The most commonly used measures to assess development outcomes of emigration and remittances include income growth, inequality, and poverty. Each of these criteria is associated with different facets of migration impacts, which often have little to do with each other. For example, income growth in migrant-sending communities may be associated with more or less income inequality. Rising income inequality may be associated with more or less poverty, and vice versa. The incidence of poverty may increase as average incomes rise. Because of these ambiguities, a combination of measurement tools is required to obtain a comprehensive picture of how migration and remittances reshape migrant-sending economies
Migration and remittances can influence rural poverty in many different ways. If production falls when migrants leave the rural sector, as in the pessimistic scenario, production per capita in migrant-source areas could decrease with migration. If some migrants come from the poorest households, or if local institutions redistribute the higher per capita production in favor of the poor, rural-to-urban migration may help alleviate rural poverty.
The impact of migration on rural poverty is sometimes contradictory. For example, some studies suggest that the loss of family labor to migration has a negative effect on agricultural production, in the short run at least. However, if the loss of workers to migration drives up wages for those left behind, nonmigrant workers may benefit. If these workers are poor, rural poverty may decrease. But if migrants take capital with them, or if the loss of labor to migration causes total output to fall, the rural poor may be negatively affected.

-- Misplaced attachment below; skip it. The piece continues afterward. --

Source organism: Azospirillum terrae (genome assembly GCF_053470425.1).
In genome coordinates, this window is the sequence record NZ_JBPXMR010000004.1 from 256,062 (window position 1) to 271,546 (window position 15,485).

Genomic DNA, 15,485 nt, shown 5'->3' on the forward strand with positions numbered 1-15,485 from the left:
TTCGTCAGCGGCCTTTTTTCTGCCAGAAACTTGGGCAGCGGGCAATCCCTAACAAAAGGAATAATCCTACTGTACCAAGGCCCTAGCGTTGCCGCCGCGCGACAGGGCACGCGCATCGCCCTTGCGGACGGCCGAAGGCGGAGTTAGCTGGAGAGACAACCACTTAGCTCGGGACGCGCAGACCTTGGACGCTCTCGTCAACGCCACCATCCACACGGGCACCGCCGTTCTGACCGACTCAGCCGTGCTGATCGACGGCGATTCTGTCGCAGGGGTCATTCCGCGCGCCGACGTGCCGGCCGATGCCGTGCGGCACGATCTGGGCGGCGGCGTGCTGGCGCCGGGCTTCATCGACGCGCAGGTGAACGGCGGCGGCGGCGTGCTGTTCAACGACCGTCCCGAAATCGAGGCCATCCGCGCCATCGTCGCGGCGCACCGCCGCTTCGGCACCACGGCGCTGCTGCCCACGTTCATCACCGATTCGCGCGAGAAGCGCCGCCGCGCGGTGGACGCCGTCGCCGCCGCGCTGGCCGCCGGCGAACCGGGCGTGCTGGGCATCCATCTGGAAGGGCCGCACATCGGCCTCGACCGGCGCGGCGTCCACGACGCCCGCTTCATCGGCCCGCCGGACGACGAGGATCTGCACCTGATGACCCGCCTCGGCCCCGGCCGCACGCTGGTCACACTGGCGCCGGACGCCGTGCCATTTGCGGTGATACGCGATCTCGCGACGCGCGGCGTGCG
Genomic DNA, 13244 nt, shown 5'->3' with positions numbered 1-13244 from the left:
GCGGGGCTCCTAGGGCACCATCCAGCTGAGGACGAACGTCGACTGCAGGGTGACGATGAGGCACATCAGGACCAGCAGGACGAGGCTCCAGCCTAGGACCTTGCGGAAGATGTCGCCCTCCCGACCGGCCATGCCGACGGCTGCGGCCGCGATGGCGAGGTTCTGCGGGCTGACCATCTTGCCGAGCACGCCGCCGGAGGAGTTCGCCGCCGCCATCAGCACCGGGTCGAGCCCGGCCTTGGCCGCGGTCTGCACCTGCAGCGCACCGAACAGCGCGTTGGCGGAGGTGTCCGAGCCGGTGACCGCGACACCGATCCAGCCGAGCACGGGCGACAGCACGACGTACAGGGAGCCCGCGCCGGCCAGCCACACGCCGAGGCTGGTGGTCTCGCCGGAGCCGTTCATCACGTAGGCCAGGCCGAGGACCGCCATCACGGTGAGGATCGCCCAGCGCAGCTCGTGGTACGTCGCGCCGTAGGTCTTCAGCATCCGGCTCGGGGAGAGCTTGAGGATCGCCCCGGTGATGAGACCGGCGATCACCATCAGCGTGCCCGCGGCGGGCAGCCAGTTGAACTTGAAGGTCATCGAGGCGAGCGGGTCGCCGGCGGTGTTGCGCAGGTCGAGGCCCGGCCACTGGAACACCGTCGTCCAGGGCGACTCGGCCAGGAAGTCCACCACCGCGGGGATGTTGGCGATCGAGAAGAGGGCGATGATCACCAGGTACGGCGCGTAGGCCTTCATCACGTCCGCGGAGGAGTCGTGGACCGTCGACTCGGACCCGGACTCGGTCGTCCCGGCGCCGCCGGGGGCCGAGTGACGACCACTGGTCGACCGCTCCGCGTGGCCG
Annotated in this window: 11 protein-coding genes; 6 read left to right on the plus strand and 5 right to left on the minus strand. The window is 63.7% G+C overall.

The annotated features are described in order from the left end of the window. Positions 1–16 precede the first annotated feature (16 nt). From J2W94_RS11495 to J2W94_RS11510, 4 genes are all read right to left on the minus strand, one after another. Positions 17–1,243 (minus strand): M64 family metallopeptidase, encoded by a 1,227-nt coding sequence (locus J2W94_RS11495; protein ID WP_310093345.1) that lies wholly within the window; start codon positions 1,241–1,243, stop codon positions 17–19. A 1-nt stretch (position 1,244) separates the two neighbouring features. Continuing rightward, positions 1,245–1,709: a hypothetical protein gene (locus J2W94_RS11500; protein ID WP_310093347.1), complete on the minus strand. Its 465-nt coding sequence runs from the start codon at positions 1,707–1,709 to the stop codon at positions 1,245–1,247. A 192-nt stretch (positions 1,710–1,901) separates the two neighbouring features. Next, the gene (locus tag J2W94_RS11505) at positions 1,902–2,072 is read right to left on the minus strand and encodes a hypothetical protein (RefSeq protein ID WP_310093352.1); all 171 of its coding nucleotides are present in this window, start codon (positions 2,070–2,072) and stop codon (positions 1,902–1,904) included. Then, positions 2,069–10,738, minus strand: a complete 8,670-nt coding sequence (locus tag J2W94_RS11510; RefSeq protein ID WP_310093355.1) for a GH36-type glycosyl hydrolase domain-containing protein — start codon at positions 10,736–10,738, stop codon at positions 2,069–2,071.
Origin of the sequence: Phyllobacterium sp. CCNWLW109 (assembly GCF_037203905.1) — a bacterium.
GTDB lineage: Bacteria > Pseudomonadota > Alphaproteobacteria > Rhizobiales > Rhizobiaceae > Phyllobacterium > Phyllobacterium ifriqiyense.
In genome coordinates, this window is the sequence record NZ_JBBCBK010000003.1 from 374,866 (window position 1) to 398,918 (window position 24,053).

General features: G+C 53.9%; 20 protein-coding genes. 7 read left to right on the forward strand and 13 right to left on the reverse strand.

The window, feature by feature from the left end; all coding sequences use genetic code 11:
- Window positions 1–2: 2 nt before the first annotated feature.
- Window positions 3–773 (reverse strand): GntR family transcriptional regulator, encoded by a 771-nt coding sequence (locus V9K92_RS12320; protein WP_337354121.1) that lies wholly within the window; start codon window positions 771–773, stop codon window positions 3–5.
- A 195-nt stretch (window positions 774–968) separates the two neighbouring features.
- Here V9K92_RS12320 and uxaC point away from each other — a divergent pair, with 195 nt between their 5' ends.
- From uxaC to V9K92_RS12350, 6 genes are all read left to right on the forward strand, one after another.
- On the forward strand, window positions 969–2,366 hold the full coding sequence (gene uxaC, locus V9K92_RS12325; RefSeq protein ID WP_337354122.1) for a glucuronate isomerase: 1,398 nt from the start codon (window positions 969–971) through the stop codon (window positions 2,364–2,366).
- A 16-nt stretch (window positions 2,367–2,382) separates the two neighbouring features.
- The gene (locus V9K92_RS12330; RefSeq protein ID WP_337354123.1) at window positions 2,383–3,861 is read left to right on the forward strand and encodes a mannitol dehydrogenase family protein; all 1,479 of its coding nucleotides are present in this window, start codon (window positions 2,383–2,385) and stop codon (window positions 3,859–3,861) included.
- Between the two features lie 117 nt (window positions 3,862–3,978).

If migrant remittances favor poor households, they may alleviate poverty both directly and indirectly. Directly they provide income and increased consumption. Indirectly they loosen liquidity and possibly risk constraints on production by the poor, creating new sources of local income for these households, and thus not negatively affecting production. It appears that rural migrants do not come disproportionately from the poorest households, who lack the assets needed to increase production. They are more likely to come from the middle of village income distributions (Taylor, et al., 1996). Poor rural households may be willing to sacrifice production temporarily, in order to obtain remittances to invest in new technologies or production activities. Or they may be willing to sacrifice production permanently, if they expect the family migrant’s remittances to exceed the income s/he could contribute by working on the farm.
Finally, if any households curtail production after sending family members off as migrants, this might adversely affect poor households, who could find the demand for their labor services fall or suffer income losses through various other local market linkages.
Although migration research has not focused explicitly on poverty, a number of researchers have examined the distributional effects of migrant remittances. The empirical link between inequality and poverty is tenuous. For example, remittances may decrease poverty if some remittances flow to poor households while increasing inequality if most remittances flow to rich households. If remittances flow to middle-income households, they may decrease inequality without ameliorating poverty.
Remittances and Inequality